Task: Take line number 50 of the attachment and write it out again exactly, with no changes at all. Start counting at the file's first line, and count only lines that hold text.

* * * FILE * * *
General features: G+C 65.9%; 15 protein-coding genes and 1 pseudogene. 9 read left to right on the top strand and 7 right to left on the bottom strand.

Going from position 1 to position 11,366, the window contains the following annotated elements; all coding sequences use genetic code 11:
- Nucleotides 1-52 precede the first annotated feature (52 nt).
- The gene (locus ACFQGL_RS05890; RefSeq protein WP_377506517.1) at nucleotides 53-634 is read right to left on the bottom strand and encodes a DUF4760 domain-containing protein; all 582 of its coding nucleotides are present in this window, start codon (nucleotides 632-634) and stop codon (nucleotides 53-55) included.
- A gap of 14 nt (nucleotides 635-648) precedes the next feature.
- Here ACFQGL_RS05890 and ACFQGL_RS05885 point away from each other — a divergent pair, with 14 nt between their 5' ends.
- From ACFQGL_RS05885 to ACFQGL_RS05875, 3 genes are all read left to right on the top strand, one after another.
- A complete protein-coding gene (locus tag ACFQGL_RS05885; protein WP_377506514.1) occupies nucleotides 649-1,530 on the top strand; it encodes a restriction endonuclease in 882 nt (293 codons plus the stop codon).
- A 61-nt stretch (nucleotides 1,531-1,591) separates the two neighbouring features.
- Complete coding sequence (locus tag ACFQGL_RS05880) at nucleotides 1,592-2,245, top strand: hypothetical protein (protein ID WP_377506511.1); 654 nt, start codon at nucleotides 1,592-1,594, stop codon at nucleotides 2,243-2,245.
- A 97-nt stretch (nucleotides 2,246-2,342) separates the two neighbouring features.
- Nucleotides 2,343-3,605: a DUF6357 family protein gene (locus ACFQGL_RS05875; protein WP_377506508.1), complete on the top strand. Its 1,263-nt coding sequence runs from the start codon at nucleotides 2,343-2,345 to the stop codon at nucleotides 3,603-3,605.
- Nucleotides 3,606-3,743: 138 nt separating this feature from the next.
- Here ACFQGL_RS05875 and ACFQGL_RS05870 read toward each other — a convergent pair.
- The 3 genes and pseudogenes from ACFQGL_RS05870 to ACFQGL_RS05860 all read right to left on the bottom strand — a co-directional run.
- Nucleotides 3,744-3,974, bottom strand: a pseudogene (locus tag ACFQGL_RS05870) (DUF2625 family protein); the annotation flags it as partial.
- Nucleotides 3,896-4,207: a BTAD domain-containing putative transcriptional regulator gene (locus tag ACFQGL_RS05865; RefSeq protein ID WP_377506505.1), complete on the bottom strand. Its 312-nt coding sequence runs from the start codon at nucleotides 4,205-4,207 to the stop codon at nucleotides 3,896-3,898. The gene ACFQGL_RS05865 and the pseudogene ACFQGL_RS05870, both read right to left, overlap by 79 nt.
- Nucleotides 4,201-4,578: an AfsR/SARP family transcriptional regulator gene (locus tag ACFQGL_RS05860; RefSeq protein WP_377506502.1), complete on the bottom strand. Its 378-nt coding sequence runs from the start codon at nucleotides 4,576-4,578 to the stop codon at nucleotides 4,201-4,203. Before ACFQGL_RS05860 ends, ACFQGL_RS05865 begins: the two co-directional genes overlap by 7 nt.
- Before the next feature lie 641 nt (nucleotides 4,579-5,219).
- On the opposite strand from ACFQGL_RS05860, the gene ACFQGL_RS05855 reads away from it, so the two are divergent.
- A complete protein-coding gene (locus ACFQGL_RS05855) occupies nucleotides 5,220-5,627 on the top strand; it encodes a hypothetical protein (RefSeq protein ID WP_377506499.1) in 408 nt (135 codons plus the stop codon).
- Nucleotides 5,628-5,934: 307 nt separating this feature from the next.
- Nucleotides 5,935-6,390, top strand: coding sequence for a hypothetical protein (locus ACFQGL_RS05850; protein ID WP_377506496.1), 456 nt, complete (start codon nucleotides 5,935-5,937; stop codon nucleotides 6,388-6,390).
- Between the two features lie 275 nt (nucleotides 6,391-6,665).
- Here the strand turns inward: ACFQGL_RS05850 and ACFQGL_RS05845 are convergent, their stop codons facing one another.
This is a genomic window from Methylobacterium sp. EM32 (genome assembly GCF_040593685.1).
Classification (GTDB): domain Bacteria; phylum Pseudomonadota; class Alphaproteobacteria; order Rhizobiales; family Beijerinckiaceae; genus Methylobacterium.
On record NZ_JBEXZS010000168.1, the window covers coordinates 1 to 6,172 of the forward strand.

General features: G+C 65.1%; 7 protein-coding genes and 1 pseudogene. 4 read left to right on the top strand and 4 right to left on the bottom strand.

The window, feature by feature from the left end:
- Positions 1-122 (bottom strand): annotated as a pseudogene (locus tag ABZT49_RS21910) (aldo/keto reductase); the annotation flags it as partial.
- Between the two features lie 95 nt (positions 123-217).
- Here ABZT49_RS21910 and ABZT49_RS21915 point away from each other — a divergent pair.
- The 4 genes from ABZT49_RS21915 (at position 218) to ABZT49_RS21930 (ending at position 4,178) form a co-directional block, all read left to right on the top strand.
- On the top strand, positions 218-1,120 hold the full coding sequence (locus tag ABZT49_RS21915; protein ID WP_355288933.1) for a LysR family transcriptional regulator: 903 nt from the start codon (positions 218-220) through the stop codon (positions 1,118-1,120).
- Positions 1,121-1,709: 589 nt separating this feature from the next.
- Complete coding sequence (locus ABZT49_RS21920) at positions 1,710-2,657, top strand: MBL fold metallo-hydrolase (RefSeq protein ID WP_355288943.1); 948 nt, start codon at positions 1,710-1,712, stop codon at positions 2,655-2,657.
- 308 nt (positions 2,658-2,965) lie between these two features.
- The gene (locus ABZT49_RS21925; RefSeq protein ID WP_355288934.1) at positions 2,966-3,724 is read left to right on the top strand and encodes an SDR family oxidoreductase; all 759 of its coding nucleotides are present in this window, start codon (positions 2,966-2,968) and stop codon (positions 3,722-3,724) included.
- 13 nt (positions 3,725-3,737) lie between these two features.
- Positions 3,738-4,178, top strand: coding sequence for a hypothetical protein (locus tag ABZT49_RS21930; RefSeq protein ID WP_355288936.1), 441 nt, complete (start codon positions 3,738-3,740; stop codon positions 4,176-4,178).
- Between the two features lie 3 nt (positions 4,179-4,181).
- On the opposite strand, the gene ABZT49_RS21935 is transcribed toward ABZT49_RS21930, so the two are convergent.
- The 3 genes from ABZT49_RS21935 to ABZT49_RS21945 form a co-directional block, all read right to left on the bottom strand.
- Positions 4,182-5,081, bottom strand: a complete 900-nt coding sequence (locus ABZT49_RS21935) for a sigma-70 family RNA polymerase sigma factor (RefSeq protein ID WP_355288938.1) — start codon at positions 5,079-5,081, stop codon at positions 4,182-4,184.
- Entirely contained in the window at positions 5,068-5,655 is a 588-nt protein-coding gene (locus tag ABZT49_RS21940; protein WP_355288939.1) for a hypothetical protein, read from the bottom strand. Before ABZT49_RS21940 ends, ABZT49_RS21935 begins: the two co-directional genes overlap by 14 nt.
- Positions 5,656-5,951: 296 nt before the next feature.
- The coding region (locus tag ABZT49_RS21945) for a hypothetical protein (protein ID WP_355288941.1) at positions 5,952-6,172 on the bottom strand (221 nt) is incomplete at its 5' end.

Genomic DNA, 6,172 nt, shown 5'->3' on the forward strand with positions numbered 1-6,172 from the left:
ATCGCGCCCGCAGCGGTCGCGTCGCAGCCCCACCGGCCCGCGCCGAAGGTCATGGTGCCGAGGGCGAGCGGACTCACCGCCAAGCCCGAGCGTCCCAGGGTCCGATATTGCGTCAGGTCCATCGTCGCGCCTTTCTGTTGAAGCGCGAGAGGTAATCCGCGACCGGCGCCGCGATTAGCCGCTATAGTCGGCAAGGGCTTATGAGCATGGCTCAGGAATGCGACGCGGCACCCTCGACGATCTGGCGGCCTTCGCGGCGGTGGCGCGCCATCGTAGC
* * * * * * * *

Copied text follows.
ATCGCGCCCGCAGCGGTCGCGTCGCAGCCCCACCGGCCCGCGCCGAAGGTCATGGTGCCGAGGGCGAGCGGACTCACCGCCAAGCCCGAGCGTCCCAGGGTCCGATATTGCGTCAGGTCCATCGTCGCGCCTTTCTGTTGAAGCGCGAGAGGTAATCCGCGACCGGCGCCGCGATTAGCCGCTATAGTCGGCAAGGGCTTATGAGCATGGCTCAGGAATGCGACGCGGCACCCTCGACGATCTGGCGGCCTTCGCGGCGGTGGCGCGCCATCGTAGC